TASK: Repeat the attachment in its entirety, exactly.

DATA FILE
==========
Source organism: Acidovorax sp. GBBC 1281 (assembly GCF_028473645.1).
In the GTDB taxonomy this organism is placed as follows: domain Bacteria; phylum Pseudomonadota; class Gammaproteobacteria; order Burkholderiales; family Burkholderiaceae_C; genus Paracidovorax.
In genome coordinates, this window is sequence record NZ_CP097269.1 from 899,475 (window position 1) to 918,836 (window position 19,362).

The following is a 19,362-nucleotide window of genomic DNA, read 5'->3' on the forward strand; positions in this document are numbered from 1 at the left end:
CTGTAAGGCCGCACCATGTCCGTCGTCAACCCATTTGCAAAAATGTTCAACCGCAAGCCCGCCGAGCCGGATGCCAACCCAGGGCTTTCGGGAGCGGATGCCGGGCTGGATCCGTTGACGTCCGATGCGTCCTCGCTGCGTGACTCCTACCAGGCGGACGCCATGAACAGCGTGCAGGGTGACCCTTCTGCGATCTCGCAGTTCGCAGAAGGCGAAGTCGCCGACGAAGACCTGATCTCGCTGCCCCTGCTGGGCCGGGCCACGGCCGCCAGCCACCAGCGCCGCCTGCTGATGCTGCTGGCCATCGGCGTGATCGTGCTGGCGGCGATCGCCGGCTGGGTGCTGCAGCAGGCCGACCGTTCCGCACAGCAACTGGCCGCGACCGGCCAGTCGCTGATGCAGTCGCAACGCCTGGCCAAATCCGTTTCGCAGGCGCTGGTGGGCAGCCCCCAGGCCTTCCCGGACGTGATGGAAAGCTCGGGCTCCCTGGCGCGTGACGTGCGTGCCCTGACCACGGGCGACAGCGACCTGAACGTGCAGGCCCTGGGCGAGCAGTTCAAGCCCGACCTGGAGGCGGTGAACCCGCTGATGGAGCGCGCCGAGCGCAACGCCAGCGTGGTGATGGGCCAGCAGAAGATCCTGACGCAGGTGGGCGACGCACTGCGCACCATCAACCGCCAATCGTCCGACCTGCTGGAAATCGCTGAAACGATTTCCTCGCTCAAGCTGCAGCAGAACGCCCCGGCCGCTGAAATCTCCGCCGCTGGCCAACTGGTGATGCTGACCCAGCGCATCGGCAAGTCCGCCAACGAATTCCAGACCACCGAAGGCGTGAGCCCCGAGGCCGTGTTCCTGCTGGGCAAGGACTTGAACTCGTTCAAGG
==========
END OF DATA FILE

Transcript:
Source organism: Acidovorax sp. GBBC 1281 (assembly GCF_028473645.1).
In the GTDB taxonomy this organism is placed as follows: domain Bacteria; phylum Pseudomonadota; class Gammaproteobacteria; order Burkholderiales; family Burkholderiaceae_C; genus Paracidovorax.
In genome coordinates, this window is sequence record NZ_CP097269.1 from 899,475 (window position 1) to 918,836 (window position 19,362).

The following is a 19,362-nucleotide window of genomic DNA, read 5'->3' on the forward strand; positions in this document are numbered from 1 at the left end:
CTGTAAGGCCGCACCATGTCCGTCGTCAACCCATTTGCAAAAATGTTCAACCGCAAGCCCGCCGAGCCGGATGCCAACCCAGGGCTTTCGGGAGCGGATGCCGGGCTGGATCCGTTGACGTCCGATGCGTCCTCGCTGCGTGACTCCTACCAGGCGGACGCCATGAACAGCGTGCAGGGTGACCCTTCTGCGATCTCGCAGTTCGCAGAAGGCGAAGTCGCCGACGAAGACCTGATCTCGCTGCCCCTGCTGGGCCGGGCCACGGCCGCCAGCCACCAGCGCCGCCTGCTGATGCTGCTGGCCATCGGCGTGATCGTGCTGGCGGCGATCGCCGGCTGGGTGCTGCAGCAGGCCGACCGTTCCGCACAGCAACTGGCCGCGACCGGCCAGTCGCTGATGCAGTCGCAACGCCTGGCCAAATCCGTTTCGCAGGCGCTGGTGGGCAGCCCCCAGGCCTTCCCGGACGTGATGGAAAGCTCGGGCTCCCTGGCGCGTGACGTGCGTGCCCTGACCACGGGCGACAGCGACCTGAACGTGCAGGCCCTGGGCGAGCAGTTCAAGCCCGACCTGGAGGCGGTGAACCCGCTGATGGAGCGCGCCGAGCGCAACGCCAGCGTGGTGATGGGCCAGCAGAAGATCCTGACGCAGGTGGGCGACGCACTGCGCACCATCAACCGCCAATCGTCCGACCTGCTGGAAATCGCTGAAACGATTTCCTCGCTCAAGCTGCAGCAGAACGCCCCGGCCGCTGAAATCTCCGCCGCTGGCCAACTGGTGATGCTGACCCAGCGCATCGGCAAGTCCGCCAACGAATTCCAGACCACCGAAGGCGTGAGCCCCGAGGCCGTGTTCCTGCTGGGCAAGGACTTGAACTCGTTCAAGG